By Donna Porstner
June 15, 2007
NORWALK – A decade ago, Ronnie Ann Ryan was an SWF seeking an S/DWM.
There were heartaches – not to mention mistakes – but she made it down the aisle and parlayed the lessons learned into a second career as a personal public relations guru and dating coach.
In "Successful Web Dating," a new, noncredit course at Norwalk Community College, the motivational matchmaker uses her 20 years of marketing experience to help singles advertise their best assets.
For $25, Ryan offers tips on how to write a profile that will appeal to the opposite sex, along with a crash course in Internet etiquette and some general dating dos and don’ts.
The two-hour course is geared toward women who have never tried online dating, or haven’t been able to find Love Lane while cruising the information superhighway.
"It’s a great way to jump-start your love life," Ryan said. "How else could you connect with so many people so fast?" .
Ryan, who met her husband while on a dating blitz after her 40th birthday, tells students leery of meeting strangers they only know by a screen name and a photo that it’s more information than she had nine years ago, when friends set her up on blind dates and she placed personal ads in newspapers.
"If you think the Internet is freaky, all we had was 26 words and a voice mail," Ryan said.
True to the course description, Ryan, a boisterous brunette who keeps the mood light with humorous tales from her days in the singles scene, gives her students tips about how to write a captivating profile that people will actually read.
A common mistake, she said, is that women often write as if they are looking for someone who has the exact same interests as they do, which is only going to attract other women.
"The important thing when you write your ad – having been in the advertising business -Êis understanding who is going to read your ad," Ryan told the 15 students in her first class Wednesday night. "No guy is going to say, ‘This babe likes ballet -ÊI’m calling her!’ "
She instructs her students never to lie – not even a little fib about their age – but suggests they omit some information that potential suitors might not find appealing, such as their love for typically feminine pastimes, like operas and musicals. Once they fall in love with you, then you can drag them to the theater, she said.
Ryan also warns students not to go on about their children. "Whether you are a man or a woman, you want to know you have a shot at No. 1," she says. Students also are encouraged to avoid buzz words like "open-minded" or "adventurous" that could have different, sexual connotations.
"You don’t want to be ‘adventurous,’ because men see trapezes," Ryan says.
She encouraged students to display a little personality in their profiles, noting it will help them stand out from the millions of other contestants in the dating game.
"People don’t know what to say about themselves, so it’s like laundry lists," Ryan said. "They all like walks on the beach, dinners out and movies, and they sound like 99 percent of other people."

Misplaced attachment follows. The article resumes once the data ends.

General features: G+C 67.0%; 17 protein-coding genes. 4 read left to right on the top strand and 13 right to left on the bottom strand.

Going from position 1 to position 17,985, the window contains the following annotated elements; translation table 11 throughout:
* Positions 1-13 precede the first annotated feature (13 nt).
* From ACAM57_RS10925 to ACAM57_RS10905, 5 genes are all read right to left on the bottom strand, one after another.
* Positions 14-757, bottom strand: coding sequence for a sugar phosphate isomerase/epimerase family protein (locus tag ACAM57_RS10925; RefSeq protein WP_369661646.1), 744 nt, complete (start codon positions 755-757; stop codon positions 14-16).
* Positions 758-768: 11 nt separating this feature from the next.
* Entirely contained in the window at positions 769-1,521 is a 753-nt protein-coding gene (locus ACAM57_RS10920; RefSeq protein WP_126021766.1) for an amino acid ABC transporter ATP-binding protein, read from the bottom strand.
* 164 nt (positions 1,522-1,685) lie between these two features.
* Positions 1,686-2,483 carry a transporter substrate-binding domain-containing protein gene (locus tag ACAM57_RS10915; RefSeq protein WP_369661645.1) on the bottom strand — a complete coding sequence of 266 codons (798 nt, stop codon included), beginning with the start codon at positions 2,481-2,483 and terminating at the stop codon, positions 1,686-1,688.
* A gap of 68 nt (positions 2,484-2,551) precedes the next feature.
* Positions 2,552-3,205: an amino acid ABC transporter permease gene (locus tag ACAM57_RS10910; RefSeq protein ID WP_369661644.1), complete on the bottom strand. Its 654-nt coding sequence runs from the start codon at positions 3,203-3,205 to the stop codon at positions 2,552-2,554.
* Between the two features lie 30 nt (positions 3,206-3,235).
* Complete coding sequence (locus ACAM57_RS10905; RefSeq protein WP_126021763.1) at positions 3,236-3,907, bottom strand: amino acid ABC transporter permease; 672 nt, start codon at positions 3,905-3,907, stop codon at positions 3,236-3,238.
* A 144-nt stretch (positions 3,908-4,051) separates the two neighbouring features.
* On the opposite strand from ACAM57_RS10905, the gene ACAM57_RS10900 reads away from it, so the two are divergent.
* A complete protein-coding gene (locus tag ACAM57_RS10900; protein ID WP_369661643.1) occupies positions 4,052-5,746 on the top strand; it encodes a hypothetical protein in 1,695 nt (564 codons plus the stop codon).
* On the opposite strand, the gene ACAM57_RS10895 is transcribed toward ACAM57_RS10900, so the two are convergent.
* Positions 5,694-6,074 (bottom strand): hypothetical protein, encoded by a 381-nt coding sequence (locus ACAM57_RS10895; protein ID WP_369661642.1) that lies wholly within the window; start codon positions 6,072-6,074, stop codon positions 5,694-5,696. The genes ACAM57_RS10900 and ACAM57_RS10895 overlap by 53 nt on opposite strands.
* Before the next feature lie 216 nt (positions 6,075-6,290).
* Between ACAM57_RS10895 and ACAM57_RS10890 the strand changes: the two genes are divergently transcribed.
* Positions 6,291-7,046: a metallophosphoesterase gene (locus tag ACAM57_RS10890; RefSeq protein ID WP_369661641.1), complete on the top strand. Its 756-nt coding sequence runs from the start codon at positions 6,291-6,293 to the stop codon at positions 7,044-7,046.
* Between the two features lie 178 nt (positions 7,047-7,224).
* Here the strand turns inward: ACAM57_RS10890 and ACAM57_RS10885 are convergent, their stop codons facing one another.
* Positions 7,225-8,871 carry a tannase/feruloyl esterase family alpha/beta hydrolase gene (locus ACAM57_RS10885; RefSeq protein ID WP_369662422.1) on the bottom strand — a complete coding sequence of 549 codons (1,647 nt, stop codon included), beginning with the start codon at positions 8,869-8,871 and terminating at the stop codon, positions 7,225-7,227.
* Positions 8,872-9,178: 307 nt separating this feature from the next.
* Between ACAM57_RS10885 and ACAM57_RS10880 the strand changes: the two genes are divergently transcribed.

Like most of her classes -ÊRyan also teaches "It’s Never to late to Meet Mr. Right," and "Charm School: Learn How to be Charming, Entertaining and Popular" at NCC – the students in the Web dating course are mostly female. Fourteen women and one man attended the first class.
Lynn Boyar, NCC’s director of special programming, said the school had had inquiries about Web dating courses in the past so administrators were eager to oblige when Ryan pitched it as a class.
Now that it’s commonplace to find a date in cyberspace, Boyar said a how-to class just seemed like a good complement to the school’s noncredit offerings, which also include art, foreign language and music courses, among others.
"We are here to serve the community for both their professional and their personal life," she said. "People are searching for ways to meet other people and Web dating is a viable option for a way to meet people today."
The class attracted Lisa McGuire, 45, of Stamford, who signed up to get help with her online dating profile.
"I never know what to write," she said.
McGuire, who moved from the Midwest to Greenwich 20 years ago to work as a nanny, said she has a hard time meeting men because most of her friends are married and most of her co-workers are women.
"Sometimes I think if I stayed in Nebraska, I might be married with a couple of kids because it’s just so busy and hectic and hard to meet people," she said.
Kathie O’Donnell of Milford, whose husband died 18 years ago, worked up the courage to enroll in Ryan’s course after years of prodding from her friends and family to try Internet dating.
"I have all sorts of cheerleaders behind me but I haven’t dated anybody since I was widowed," she said.
Norwalk resident Aimee Millette, 38, said her friends were curious when she told them she enrolled in the class. Some asked her to take copious notes and report back on what she learned.
"They were intrigued, but they didn’t want to participate themselves," she said.
Millette said she knows of friends who have found their match online – including one couple that married last year – and figured she would get some pointers before trying it herself.
Online dating seems like a good idea because it’s the easiest way to meet a large volume of eligible bachelors, she said.
"It’s all a numbers game," Millette said.
Copyright © 2007, Southern Connecticut Newspapers, Inc.